Reducing battery discharge rates in CR-2032-based portable embedded designs

Jason Tollefson

September 07, 2010

Jason TollefsonSeptember 07, 2010

The demand for extremely low power technologies was born from necessity, starting with the fabrication process and moving all the way to the application areas. Energy-sensitive applications, in particular, are now driving demand for unprecedented hours of service from a single battery, measured in years rather than days or months.


Meeting this demand requires integrated microcontrollers that have not only been developed in synergy with the characteristics of battery power, but with an understanding of how the application will operate in order to achieve 10, 15 or even 20 years of operation without replacing the primary cell.


This level of extremely lowpower operation demands a new way of looking at applications. Traditionally, the complexity in these applications has been in analyzing the power usage from a convenient viewpoint, making assumptions about the use-case, the application and the power source to generate a "typical" power envelope.


However, to achieve 20 years of service from a single-cell battery, for instance, the application needs to draw less power than the cell's own self-discharge rate, which makes every nanoamp used a critical contributor to the overall power budget (Figure 1 below).

Figure 1: The correlation between MCU sleep current and battery life.

For the industry-standard CR2032, a commonly used lithium/ manganese dioxide cell with a nominal (on load) voltage of 3.OV, the self-discharge current can be as little as 250nA.

In reality, to achieve maximum battery life, the application must use an integrated microcontroller that is capable of operating well under the 1 microampere range during sleep modes, while offering the right mix of processing power, integrated peripherals and on-chip storage at the system level.

When every nanoamp is crucial, it is no longer safe to make assumptions about performance or power. To evaluate the best option, it is necessary to examine parameters that, in non-energy sensitive applications, may not have been critical.

For instance, it is common for extremely lowpower microcontrollers to offer a range of advanced sleep modes, yet it would be wrong to assume that the current drawn in one sleep mode is the same across the entire family of MCUs.

Well known MCUs can exhibit as much as 1,700 percent variation across devices within a family. Therefore, it is important to ensure you start with a family that will offer migration in memory and pin count without sacrificing low-power performance.

Another important aspect is evaluating the device's performance over time, with respect to battery power. As all engineers will appreciate, the way the voltage across a primary cell changes over time is significantly dependent on the cell's construction and the load.

The CR2032, for instance, has a different discharge pattern to a pair of AA/AAA alkaline cells, so an application should be capable of operating equally well under varying battery conditions (Figure 2 below).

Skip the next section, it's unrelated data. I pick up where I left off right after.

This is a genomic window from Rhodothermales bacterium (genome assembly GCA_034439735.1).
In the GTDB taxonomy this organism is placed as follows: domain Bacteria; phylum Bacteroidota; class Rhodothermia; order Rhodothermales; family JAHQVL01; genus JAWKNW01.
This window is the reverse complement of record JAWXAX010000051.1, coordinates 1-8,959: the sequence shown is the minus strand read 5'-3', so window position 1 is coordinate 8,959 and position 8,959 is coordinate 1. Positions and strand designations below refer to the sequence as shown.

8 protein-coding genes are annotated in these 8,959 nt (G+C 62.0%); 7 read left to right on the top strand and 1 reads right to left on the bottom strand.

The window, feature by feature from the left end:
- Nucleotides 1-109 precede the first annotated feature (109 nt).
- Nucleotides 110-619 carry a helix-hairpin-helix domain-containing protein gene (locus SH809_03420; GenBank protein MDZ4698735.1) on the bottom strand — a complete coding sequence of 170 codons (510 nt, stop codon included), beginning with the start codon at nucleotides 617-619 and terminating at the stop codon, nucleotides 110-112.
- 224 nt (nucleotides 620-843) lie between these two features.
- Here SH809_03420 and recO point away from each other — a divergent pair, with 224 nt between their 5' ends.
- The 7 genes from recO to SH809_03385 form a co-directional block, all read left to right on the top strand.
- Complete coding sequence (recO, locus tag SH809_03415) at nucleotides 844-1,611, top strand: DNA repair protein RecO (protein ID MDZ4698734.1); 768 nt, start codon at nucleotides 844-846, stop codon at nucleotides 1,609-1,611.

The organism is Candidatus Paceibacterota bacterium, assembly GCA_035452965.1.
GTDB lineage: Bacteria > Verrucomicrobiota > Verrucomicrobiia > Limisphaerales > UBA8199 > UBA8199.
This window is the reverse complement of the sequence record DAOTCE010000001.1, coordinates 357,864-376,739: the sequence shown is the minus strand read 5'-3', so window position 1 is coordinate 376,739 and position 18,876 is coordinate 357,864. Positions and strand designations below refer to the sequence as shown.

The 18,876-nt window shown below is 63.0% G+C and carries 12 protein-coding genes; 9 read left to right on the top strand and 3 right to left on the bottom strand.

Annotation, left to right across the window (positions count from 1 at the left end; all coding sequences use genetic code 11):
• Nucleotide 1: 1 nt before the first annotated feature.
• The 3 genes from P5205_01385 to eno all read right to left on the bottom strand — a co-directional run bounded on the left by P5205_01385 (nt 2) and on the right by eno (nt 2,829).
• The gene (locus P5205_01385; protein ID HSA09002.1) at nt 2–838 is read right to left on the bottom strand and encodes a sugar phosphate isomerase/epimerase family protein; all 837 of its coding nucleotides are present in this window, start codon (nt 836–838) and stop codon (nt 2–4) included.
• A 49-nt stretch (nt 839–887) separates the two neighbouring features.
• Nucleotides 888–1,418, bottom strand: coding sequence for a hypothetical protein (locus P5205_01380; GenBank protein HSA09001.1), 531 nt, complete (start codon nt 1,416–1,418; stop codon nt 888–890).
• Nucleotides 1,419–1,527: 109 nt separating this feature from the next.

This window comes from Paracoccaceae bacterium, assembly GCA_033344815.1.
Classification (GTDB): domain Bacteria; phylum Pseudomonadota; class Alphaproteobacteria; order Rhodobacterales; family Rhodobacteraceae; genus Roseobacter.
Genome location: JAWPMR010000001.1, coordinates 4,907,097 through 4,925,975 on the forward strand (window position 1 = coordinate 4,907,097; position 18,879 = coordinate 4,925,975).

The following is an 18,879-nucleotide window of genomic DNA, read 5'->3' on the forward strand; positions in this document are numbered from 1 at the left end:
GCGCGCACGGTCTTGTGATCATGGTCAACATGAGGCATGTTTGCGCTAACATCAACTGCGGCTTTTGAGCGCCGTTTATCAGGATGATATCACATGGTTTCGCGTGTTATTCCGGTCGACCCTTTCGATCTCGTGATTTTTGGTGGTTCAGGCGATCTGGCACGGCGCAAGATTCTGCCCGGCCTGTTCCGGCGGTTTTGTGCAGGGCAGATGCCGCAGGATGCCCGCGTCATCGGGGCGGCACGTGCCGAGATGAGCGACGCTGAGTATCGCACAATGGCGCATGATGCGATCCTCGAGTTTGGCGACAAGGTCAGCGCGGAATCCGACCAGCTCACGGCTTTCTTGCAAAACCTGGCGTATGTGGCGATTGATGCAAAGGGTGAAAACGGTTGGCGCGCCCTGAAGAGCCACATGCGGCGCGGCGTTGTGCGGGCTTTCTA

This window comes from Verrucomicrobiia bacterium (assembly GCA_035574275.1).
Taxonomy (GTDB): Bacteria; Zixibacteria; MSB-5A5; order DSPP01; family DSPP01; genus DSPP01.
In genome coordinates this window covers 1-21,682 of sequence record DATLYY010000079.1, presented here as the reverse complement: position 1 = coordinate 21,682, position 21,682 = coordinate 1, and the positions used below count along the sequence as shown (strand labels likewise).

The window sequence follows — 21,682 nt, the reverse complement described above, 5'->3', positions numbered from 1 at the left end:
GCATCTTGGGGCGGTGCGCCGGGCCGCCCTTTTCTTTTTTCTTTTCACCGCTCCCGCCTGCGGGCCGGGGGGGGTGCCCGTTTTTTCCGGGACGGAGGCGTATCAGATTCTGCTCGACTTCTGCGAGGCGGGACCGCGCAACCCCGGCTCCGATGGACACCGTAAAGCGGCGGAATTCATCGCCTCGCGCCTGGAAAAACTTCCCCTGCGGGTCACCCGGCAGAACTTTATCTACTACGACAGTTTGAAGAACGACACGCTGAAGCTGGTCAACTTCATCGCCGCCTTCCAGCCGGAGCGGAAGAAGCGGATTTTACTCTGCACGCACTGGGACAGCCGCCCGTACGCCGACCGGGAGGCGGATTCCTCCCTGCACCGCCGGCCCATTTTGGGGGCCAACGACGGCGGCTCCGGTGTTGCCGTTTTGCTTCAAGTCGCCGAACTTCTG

Figure 2: An example of varying battery lifetimes.

Without considering the characteristics of batteries, it would be difficult for an engineering team to specify any microcontroller family in an energy-sensitive application and have confidence it will achieve years of functional life from a single battery.

Key items for the team to consider in the design are the consumption characteristics at low voltage, as well as its operational capabilities there.

The MCU should offer operation to 2.OV or below, to extract the most from the battery. Secondly, the MCU should continue to offer operation at higher frequencies at these lower voltages, to maintain the utmost performance of the application.

As the need for extremely low power continues to take hold, the importance of an efficient instruction set architecture (ISA) becomes even more apparent. While energy-sensitive applications may spend in excess of 99 percent of their time in a sleep mode, they will, inevitably, need to wake up at regular or predefined intervals, or in response to an external stimulus.

In this respect, the important attribute is the amount of energy used in order to achieve the task. Design teams now must select MCUs that implement ISAs featuring a greater proportion of single-cycle instructions to achieve a given task, which results in a shorter execution time and a lower energy burn.

This can be illustrated in the following example. If we take the common C function memcpy(), a copy of 32bytes from one memory location to another and compile it for the PIC24F and the MSP430, the resulting code requires 790 percent more clock cycles for the MSP430 (316 vs. 40).

At 3V and 4MHz, this results in 230 percent more energy being expended by the MSP430. The importance of the ISA to power consumption is clearly demonstrated by this example (Figure 3 below).

Figure 3: The number of single-cycle instructions impacts the power consumed.

The embedded electronics industry has reached a watershed event that will change the way integrated devices are now designed, evaluated and implemented in established emerging and future applications.

The significance of this shift cannot be underestimated, and its impact on the industry and industry leaders is already being felt. It is the move to extremely low-power technologies that will become the key enabler for a diverse set of wire-free applications in coming years.

Jason Tollefson is Product Marketing Manager for Microchip Technology's Advanced Microcontroller Architecture Division, specializing in low-power products.


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